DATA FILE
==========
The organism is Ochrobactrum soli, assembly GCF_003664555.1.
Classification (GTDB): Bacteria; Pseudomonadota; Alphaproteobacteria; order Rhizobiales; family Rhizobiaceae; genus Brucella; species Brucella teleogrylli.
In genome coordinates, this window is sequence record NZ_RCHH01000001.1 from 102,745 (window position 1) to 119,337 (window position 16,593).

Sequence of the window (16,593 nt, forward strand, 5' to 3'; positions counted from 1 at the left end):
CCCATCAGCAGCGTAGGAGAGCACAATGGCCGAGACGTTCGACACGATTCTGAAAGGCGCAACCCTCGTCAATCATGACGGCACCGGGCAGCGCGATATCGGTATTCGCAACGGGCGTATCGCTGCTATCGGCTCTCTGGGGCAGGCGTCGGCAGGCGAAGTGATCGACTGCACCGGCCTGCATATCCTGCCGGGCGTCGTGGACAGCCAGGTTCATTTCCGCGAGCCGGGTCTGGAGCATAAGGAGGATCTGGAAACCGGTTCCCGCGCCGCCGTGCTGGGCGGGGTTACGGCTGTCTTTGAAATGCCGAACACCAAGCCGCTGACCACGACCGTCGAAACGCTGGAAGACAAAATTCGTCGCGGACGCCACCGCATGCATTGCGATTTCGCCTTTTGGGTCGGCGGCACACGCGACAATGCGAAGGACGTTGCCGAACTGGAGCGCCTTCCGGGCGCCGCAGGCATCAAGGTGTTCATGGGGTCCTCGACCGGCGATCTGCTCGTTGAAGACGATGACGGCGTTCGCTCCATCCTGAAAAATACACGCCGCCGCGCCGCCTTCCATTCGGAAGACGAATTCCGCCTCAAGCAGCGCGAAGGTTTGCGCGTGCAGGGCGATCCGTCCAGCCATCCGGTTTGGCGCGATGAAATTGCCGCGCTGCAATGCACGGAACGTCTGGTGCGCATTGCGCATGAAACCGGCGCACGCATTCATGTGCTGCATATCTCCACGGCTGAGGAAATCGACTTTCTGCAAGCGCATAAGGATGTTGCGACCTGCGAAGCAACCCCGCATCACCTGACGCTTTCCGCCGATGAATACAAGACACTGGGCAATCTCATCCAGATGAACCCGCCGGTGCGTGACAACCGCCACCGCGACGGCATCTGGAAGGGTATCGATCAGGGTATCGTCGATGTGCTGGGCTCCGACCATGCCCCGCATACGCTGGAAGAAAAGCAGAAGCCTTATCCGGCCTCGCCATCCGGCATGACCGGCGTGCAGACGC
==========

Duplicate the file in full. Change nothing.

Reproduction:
The organism is Ochrobactrum soli, assembly GCF_003664555.1.
Classification (GTDB): Bacteria; Pseudomonadota; Alphaproteobacteria; order Rhizobiales; family Rhizobiaceae; genus Brucella; species Brucella teleogrylli.
In genome coordinates, this window is sequence record NZ_RCHH01000001.1 from 102,745 (window position 1) to 119,337 (window position 16,593).

Sequence of the window (16,593 nt, forward strand, 5' to 3'; positions counted from 1 at the left end):
CCCATCAGCAGCGTAGGAGAGCACAATGGCCGAGACGTTCGACACGATTCTGAAAGGCGCAACCCTCGTCAATCATGACGGCACCGGGCAGCGCGATATCGGTATTCGCAACGGGCGTATCGCTGCTATCGGCTCTCTGGGGCAGGCGTCGGCAGGCGAAGTGATCGACTGCACCGGCCTGCATATCCTGCCGGGCGTCGTGGACAGCCAGGTTCATTTCCGCGAGCCGGGTCTGGAGCATAAGGAGGATCTGGAAACCGGTTCCCGCGCCGCCGTGCTGGGCGGGGTTACGGCTGTCTTTGAAATGCCGAACACCAAGCCGCTGACCACGACCGTCGAAACGCTGGAAGACAAAATTCGTCGCGGACGCCACCGCATGCATTGCGATTTCGCCTTTTGGGTCGGCGGCACACGCGACAATGCGAAGGACGTTGCCGAACTGGAGCGCCTTCCGGGCGCCGCAGGCATCAAGGTGTTCATGGGGTCCTCGACCGGCGATCTGCTCGTTGAAGACGATGACGGCGTTCGCTCCATCCTGAAAAATACACGCCGCCGCGCCGCCTTCCATTCGGAAGACGAATTCCGCCTCAAGCAGCGCGAAGGTTTGCGCGTGCAGGGCGATCCGTCCAGCCATCCGGTTTGGCGCGATGAAATTGCCGCGCTGCAATGCACGGAACGTCTGGTGCGCATTGCGCATGAAACCGGCGCACGCATTCATGTGCTGCATATCTCCACGGCTGAGGAAATCGACTTTCTGCAAGCGCATAAGGATGTTGCGACCTGCGAAGCAACCCCGCATCACCTGACGCTTTCCGCCGATGAATACAAGACACTGGGCAATCTCATCCAGATGAACCCGCCGGTGCGTGACAACCGCCACCGCGACGGCATCTGGAAGGGTATCGATCAGGGTATCGTCGATGTGCTGGGCTCCGACCATGCCCCGCATACGCTGGAAGAAAAGCAGAAGCCTTATCCGGCCTCGCCATCCGGCATGACCGGCGTGCAGACGC